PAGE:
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Everything posted by rberq

  1. The brute-force method comes to mind. Set up a macro to do the following: First run the DOS dir command sending output to a text file: Launch c:\windows\system32\cmd.exe and pass it parameter /C dir c:\targetdir > c:\temp\dirlist.txt Then open c:\temp\dirlist.txt with Notepad: Launch c:\windows\system32\cmd.exe and pass it parameter /C c:\windows\system32\notepad.exe c:\temp\dirlist.txt Text Type CTRLD - END - CTLRU to take you to the end of the file. Text Type a string of nines or ampersands or something that you can recognize as a stopping point in the REPEAT loop below. Text Type CTRLD - HOME - CTRLU to take you back to the beginning of the file. Now process each line of the file; REPEAT START Highlight and copy file date parts into clipboard and from there into three Txx text variables (month day year) Check whether your Txx variables contain your end-of-file marker (ampersands or whatever you inserted above) -- if so, exit from the REPEAT loop) Compare the month day year variables to your purge date If date is within the purge range, ARROW RIGHT to where the file name is displayed, highlight and copy name into the clipboard and from there into a text variable, construct a DOS delete command in a text variable Txx, launch the delete command: Launch c:\windows\system32\cmd.exe and pass it parameter /C del %Txx% Text Type HOME - ARROW DOWN to get to the next line in your file REPEAT
  2. I had a similar situation, and I could not find a ME command to fire a macro when a control is clicked. There IS an option to fire a macro when a control gains focus. If clicking causes focus, this might work for you, but you probably would need a separate macro for each and every control, whose only function was to run the "real" macro. There's also an option to fire a macro when you click within an area on the screen based on rectangular coordinates. I have used that. The problem with that was, that clicking on the Exit button shut down the whole application, and the window closed before the macro could run.
  3. For debugging, try putting a Text Box Display after the IF, to make sure the IF is being satisfied the way you think it is. I don't know how the macro is being launched, so I'm not sure why ME would "make a run through the macro however many times the window is active". I doubt that the problem has anything to do with lines being dropped from memory.
  4. "Hidden" and "Minimized" options of Launch Program seem to have no effect. I thought there might be a command-line option for Excel to open minimized, but no, can't find one. The best I could do was launch it and then immediately minimize it. And that doesn't help with your refresh pop-up. I'm stumped!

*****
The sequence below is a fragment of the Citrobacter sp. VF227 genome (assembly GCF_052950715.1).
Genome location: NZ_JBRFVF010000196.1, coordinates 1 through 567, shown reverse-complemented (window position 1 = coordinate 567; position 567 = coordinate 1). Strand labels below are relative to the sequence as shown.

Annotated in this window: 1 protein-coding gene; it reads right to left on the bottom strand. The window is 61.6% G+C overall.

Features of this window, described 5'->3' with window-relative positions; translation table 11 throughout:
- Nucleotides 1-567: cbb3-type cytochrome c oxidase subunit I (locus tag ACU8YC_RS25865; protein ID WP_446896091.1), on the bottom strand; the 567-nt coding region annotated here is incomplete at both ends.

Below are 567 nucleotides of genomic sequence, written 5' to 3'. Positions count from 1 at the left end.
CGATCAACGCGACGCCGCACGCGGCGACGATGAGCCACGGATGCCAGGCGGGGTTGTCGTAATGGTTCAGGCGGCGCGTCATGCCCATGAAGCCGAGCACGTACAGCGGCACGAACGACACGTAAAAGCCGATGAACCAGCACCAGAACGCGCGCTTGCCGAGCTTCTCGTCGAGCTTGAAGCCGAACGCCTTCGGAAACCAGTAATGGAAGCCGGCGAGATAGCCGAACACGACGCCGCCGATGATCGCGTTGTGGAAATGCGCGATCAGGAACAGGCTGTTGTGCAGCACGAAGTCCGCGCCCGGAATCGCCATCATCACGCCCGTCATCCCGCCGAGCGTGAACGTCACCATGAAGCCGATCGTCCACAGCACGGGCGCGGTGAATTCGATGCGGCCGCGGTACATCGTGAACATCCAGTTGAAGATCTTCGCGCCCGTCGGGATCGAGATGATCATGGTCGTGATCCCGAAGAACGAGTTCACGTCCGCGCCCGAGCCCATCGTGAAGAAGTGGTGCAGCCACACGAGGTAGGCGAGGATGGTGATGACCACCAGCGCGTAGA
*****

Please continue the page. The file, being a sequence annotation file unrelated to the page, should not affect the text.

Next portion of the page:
5. Try launching notepad to open the text file. (Launch "C:\Windows\system32\cmd.exe /C notepad.exe textfile.txt") Then Text Type keystrokes to find the id within Notepad: ALTD-E-ALTU, F(ind), %T1% as the find argument, ENTER. This should position you at the correct line within the text file, if it exists. Text Type the HOME key to assure you are at the beginning of the line. SHIFTD - END - SHIFTU to highlight the whole line, copy to clipboard, save clipboard to another variable like T2. Change variable T2 by editing out the numeric digits (and maybe the Tab character?) -- changing them to nulls or spaces. Compare T1 to T2 to make sure you really found what you think you found (in case the name is not in the file at all). Text Type HOME again, then END, to position to the end of the line after the numeric digits. Text Type SHIFTD - ARROW LEFT as many times as the number of digits - SHIFTU to highlight the digits, copy into clipboard, save in a variable like T3. This will be easier if you standardize the number of digits -- that is, the text file should contain SALLY 009 GEORGE 010 rather than SALLY 9 GEORGE 10 Close notepad, switch to the screen where you have to do the tabbing. REPEAT %T3% Text Type Tab REPEAT END I have probably missed a detail or two, but you get the picture....
  6. Macro1 initiated by mouse click, toggles a variable between 0 and 1, runs Macro2 when toggling from 0 to 1. Macro2 checks variable toggled by Macro1. If variable=0, stop. If variable=1, do the keystrokes, run Macro2 (i.e. restart itself), stop. So the first mouse click will fire off the operation, which will continue "forever" with Macro2 running then immediately restarting itself. Second mouse click will trigger Macro1 to run again (between iterations of Macro2) and flip the variable back to 0, so on its next iteration Macro2 will terminate itself. I think the above will work. You may have to "save" the variable at the end of each macro, and "restore" it at the beginning of each, so that each macro will see what the other has done.